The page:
Recently, I visited the JFK Presidential Library and Museum in Boston. In a documentary clip, a reporter asked the President, “Why do people around the world seem to hate us?” This is the question that most Americans have been asking for half a century but still cannot find the answer. JFK pointed out the historical perspective that many Americans failed to see, or refused to recognize. He mentioned two key words, white colonialism.

Since the Industrial Revolution originated in England with the commercialization of the steam engine around 1710, the English merchant fleet and the Royal Navy became mechanized instead of relying on sails and wind. This new technology made a powerful force for venturing out into the new world. The merchants wanted to make money and the Royal Navy was eager to protect their own citizens engaging in business worldwide.

With technology and firepower over other peoples, the British ambition did not stop with making money alone. They wanted to claim lands in the name of the British Crown. So it happened that the East Coast of North America became a British colony, followed by many territories in Africa, India, and some Chinese coastal cities including Hong Kong. By the end of the First World War, the British Empire acquired more territories in the Middle East from the disintegrating Ottoman Empire, and was known as the empire where the sun never set.

As the Industrial Revolution spread, other European countries, the US, Russia, and Japan joined in to compete with each other in the greatest land grab in human history. By the late 1930s, the colonizing powers had carved up the rest of the world into pieces of colonial territories for permanent occupation. The end of the Second World War rendered Europe devastated and much weakened. India was the first to fight for independence from the British Empire, followed by many others all over the world. This ushered in the era of decolonization.

Colonialism was not practiced by whites alone. Japan had colonized Korea, Taiwan and Manchuria until its defeat in World War II. China used to practice a colonialism called “tributary states” where no land grab was involved, but the neighboring countries must pay annual tributes to the Chinese Emperor to satisfy his ego. In return, the Emperor returned a precious gift to acknowledge the subordination of the tributary states.

In most places around the world today, the native people can name one European country as their former colonial master. The Chinese can name even eight including Japan and Russia. The term “foreign devil” was coined by the Chinese to show popular disgust regarding foreign occupation.

Have you ever wondered why a small island country like Britain could conquer so many territories? How many Navy ships did they have? How many troops could they transport overseas? In the American Revolution of 1776, England sent less than 5000 troops to suppress the American independence movement, which was their biggest challenge. England did not send 5000 troops to conquer India or Africa due to the long distance involved. This made people think that the natives in India or Africa must be stupid. They were not. They just did not have the means to fight back.

In the old times, the natives lived in small isolated tribes that were not totally friendly to one another. The British came in and played one tribe against another. They employed the strategy known as divide and conquer. This strategy only worked when the natives were disunited and lacking a strong leader. Thus the success of colonialism during that time depended on this smart strategy being used, aided by superior technology and firepower brought about by the Industrial Revolution. Manpower was not an important factor in the success of colonialism.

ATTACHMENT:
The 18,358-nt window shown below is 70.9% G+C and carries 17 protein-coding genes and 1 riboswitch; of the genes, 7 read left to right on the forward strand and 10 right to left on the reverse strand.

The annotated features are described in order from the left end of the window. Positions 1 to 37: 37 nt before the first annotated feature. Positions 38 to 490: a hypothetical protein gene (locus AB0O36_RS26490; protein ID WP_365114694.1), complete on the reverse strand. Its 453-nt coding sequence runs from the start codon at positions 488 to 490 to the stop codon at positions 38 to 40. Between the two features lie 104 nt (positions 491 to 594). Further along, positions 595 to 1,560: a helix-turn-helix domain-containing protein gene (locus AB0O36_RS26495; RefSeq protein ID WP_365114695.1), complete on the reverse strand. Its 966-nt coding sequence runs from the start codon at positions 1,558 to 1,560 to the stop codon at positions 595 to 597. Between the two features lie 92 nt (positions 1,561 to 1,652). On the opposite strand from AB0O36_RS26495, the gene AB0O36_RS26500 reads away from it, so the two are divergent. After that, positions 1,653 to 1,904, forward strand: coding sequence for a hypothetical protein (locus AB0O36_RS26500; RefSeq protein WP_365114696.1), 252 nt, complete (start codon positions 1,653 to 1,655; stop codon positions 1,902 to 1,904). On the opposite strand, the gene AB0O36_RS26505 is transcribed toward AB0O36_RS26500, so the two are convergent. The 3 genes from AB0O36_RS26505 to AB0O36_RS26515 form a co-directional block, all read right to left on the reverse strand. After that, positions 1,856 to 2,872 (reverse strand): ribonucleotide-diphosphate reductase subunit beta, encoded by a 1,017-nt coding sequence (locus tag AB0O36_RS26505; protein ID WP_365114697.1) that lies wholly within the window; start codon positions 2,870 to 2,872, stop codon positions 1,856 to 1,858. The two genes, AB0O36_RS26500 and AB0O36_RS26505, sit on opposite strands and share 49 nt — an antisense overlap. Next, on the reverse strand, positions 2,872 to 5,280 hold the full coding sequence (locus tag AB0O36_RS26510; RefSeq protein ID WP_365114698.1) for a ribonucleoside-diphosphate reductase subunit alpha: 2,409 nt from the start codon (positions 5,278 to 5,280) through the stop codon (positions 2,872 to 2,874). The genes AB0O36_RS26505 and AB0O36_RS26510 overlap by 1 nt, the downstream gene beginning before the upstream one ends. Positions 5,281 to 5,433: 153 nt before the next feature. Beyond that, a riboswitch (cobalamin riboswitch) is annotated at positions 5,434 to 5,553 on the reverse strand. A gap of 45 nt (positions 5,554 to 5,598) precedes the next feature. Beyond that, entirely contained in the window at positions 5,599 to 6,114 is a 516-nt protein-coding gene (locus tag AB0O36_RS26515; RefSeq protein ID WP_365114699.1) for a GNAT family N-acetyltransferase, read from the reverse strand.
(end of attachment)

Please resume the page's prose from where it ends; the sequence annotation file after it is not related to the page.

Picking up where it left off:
The US has a unique colonial background. It is both a victim and a perpetrator of colonialism. America was first colonized by England. Gaining independence from England in 1776 could have identified the US as a victim similar to many Asian and African countries. However, an aggressive US foreign policy changed world perception. The US later bought the land colonized by France (Louisiana Purchase); grabbed the Philippines colonized by Spain; annexed Texas, California, Oregon and Washington from Mexico; and took all the lands from the native Indians as the US expanded westward. Although the US has never colonized Africa, it suffers from the stigma of practicing slavery lasting until the end of the Civil War, and racial segregation until the mid 1960s. In addition, the US invaded Iraq and continues to station troops in many sensitive areas, notably in Saudi Arabia, Kuwait and Afghanistan. This gives the Jihadists plenty of reasons to spread the message of hate and recruit more members.

Besides the stigma of white colonialism, the US carries another baggage, which is ironically the burden of being a superpower. There is a Chinese saying that a bigger tree attracts more wind. If the US were an under-developed agricultural country, nobody would pay much attention to it. Being a superpower where image assumes greater importance, the US must worry about what people think about herself.

As a matter of fact, the rest of the world does not seem to hate the American people. What they hate is American foreign policy and military ventures worldwide. The US government has a habit of being friendly to the wrong leaders who fail to gain genuine support from their own people. The list is long: Chiang Kai-Shek of Nationalist China, Nguyen Van Thieu of South Viet Nam, Ferdinand Marcos of the Philippines, the Shah of Iran, the Saudi Royal family, and the corrupt governments of Pakistan, Afghanistan, and so on. Until the US government learns this lesson, it will continue to be hated around the world. This hatred may occasionally flare up into violence against American citizens who wind up being innocent victims.

(August 2010)

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